26

I would like to typeset a page that looks "antique." Are there packages/fonts in LaTeX that do that? I could find antique fonts online, but they don't include math symbols. An http://www.ctan.org/tex-archive/info/Free_Math_Font_Survey/survey.html (dated 2006) lists various free math fonts that were available then, but none of them look antique.

Examples of what I am looking for:

  1. Einstein's General Relativity Paper
  2. JSTOR; American Mathematical Monthly, in 1960 (requires subscription)
  3. Another one from JSTOR (AMM 1960)
  4. JSTOR; AMM (1894)

Thanks!

  • This is a very similar question to this question here: tex.stackexchange.com/q/9495/2693 It's not clear that many of these antique style fonts have math support, so you may have to improvise with some combination of fonts. – Alan Munn Jan 29 '11 at 16:33
  • 1
    There are more things to look at than just the font (and its properties, ie. old-style numerals); in Einstein's paper, for example, pay attention to the inter-word spacing/non-frenchspacing (horizontal rhythm) and baselineskip/et al (vertical rhythm), and typeblock-width and margins! – morbusg Jan 29 '11 at 21:38
  • @Alan: Thanks; yes, I noticed that many fonts do not have math support. I guess I'll have to create my own font slowly if needed. @morbusg: Given the amount of data we already have, I think it should be possible to extract the symbols that we commonly use and possibly create a font out of it. Let me try that option when I get time. – Vimal Jan 30 '11 at 3:34
  • Wow, look at those summation signs in Einstein's paper. I'd love to use those in a report sometime just to see people's reaction. If you do build up a font please put it on CTAN. – Canageek Sep 25 '11 at 3:58
  • Note that you need to do a lot more to create a font than draw the glyphs - even for text, a lot more is needed. For maths, what's needed increases exponentially. You need specially designed fonts for it to work - either TeX-specific or opentype maths. So allow a lot of time! – cfr Aug 31 '16 at 2:26
10

If you don't mind using XeLaTeX, you could use the Old Standard font, which is available on CTAN (though not packaged for regular TeX/pdfTeX, unfortunately), along with the mathspec package as so:

\usepackage{mathspec}
\defaultfontfeatures{Mapping=tex-text}
\setallmainfonts{Old Standard}

Here's a screenshot taken from the \blindmathpaper command generated by the blindtext package.

old standard font in XeLaTeX

It doesn't have its own math symbols, so some of these are taken from Latin Modern (--the default behavior with mathspec--), but I think they go well enough together.

  • This looks good for the text, but if you look at the math symbols, there still is a difference. :-) I'll try this and see how it looks. Thanks! – Vimal Jan 30 '11 at 3:37
13

Combining frabjous' answer with some real pain to typeset math look I came up with an answer. So, you can use Old Standard for the text and the Latin math, but GFS Solomos for Greek math and a special contribution of GFS Baskerville for the summation sign. Also, the closest \partial I could find was from TeX Gyre Pagella Math font. Thus,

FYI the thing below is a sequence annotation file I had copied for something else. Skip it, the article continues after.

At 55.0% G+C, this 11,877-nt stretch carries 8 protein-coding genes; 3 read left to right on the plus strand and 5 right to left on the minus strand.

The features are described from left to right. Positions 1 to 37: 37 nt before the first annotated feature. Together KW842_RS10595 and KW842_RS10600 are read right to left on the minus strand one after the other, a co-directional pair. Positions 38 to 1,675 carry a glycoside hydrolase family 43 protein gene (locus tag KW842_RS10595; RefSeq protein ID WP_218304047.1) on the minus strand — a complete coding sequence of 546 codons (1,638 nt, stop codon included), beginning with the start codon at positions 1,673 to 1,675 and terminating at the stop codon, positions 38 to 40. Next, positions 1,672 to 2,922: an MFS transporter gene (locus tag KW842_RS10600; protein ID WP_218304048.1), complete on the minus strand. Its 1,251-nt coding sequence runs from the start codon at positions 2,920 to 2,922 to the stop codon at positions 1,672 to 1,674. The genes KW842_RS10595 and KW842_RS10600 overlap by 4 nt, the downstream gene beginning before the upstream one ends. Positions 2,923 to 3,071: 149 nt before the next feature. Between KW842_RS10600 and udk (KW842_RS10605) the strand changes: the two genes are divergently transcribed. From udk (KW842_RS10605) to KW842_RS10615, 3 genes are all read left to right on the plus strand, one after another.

\documentclass{minimal}

\usepackage{graphicx} % in order to use rotatebox
\usepackage{physics} % defines \qty{},\pdv{} and more http://www.ctan.org/pkg/physics, very very useful, though not totally necessary

\usepackage{mathspec} % https://ctan.org/pkg/mathspec
    \defaultfontfeatures{Mapping=tex-text, Numbers=OldStyle}
    \setmainfont{Old Standard}
    \setmathsfont(Greek)[Uppercase=Plain,Lowercase=Regular]{GFS Solomos}
    \setmathsfont(Digits)[Numbers=OldStyle]{GFS Baskerville} % because      Solomos' "1" wasn't as good
    \setmathsfont(Latin)[Uppercase=Italic,Lowercase=Italic]{Old Standard}
    % download GFS's fonts from http://www.greekfontsociety.gr/

\newfontfamily{\bask}{GFS Baskerville}
\let\sum\relax
\DeclareMathOperator*{\sum}{\raisebox{-3.5pt}{\scalebox{2}{\rotatebox{1}{{\bask Σ}}}}} % all these lines to define this extreme summation sign

\newfontfamily{\tgp}{TeX Gyre Pagella Math}
\let\partial\oldpartial
\newcommand{\partial}{\text{{\tgp ∂}}} % these three lines go for the weird \partial symbol

\begin{document}

\begin{equation}
G_{im} = 0 \tag{2}
\end{equation}

Diese Gleichungen lassen sich einfacher gestalten, wenn man das Bezugsystem so wählt, daß $\sqrt{-g} =1$ ist. Dann verschwindet $S_{im}$ wegen (1 b), so daß man statt erzählt
\begin{align}
R_{im} = \sum_{l} \pdv{\Gamma^{l}_{im}}{x^l} &+ \sum_{\rho l} \Gamma^l_{i\rho} \Gamma^\rho_{ml} = 0 \tag{3} \\
\sqrt{-g} &= 1 \tag{3\;a}
\end{align}

Dabei ist
\begin{equation}
\Gamma^{l}_{im} = - \qty{\begin{array}{cc} im \\ l \end{array}}
\end{equation}
gesetzt, welch Grösen wir als »Komponenten« des Gravitationsfeldes bezeichnen.

Ist in dem betrachteten Raume »Materie« vorhanden, so tritt deren Energietensor auf den rechten seite von (2) bzw. auf (3) auf. Wir setzen
\begin{equation}
G_{im} = -\kappa\qty(T_{im} - \frac{1}{2}g_{im}T), \tag{2 a}
\end{equation}\\[1cm]

\begin{center}
blah\\blah\\blah
\end{center}
\end{document}

produces this

output of the code

  • Fantastic, thanks. Note to anyone applying this to an already-written document and trying to preserve the alignment of the doc as it had with Computer Modern-- set the Old Standard font size to 12.4 – Anonymous Feb 21 '18 at 8:23

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